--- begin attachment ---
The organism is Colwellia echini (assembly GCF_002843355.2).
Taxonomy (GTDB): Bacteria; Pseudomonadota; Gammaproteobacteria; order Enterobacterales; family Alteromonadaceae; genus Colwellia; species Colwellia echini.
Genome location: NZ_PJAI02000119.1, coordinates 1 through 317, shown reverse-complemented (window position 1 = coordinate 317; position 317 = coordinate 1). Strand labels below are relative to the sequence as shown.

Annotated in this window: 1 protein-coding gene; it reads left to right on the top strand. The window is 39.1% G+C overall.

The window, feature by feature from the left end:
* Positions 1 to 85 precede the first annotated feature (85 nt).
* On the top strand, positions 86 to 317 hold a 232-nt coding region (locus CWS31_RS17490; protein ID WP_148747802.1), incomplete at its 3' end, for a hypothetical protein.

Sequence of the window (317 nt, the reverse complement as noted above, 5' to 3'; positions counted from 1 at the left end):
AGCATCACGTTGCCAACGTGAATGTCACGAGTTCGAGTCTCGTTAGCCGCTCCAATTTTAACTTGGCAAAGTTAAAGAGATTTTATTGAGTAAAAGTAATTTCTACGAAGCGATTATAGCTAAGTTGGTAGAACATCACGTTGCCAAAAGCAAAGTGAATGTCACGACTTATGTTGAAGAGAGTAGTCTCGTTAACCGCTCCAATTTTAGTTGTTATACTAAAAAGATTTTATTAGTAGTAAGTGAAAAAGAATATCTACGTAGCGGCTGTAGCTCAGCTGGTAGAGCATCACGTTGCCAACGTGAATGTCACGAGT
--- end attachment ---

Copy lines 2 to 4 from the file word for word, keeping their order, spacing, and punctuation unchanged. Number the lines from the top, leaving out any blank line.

Taxonomy (GTDB): Bacteria; Pseudomonadota; Gammaproteobacteria; order Enterobacterales; family Alteromonadaceae; genus Colwellia; species Colwellia echini.
Genome location: NZ_PJAI02000119.1, coordinates 1 through 317, shown reverse-complemented (window position 1 = coordinate 317; position 317 = coordinate 1). Strand labels below are relative to the sequence as shown.

Annotated in this window: 1 protein-coding gene; it reads left to right on the top strand. The window is 39.1% G+C overall.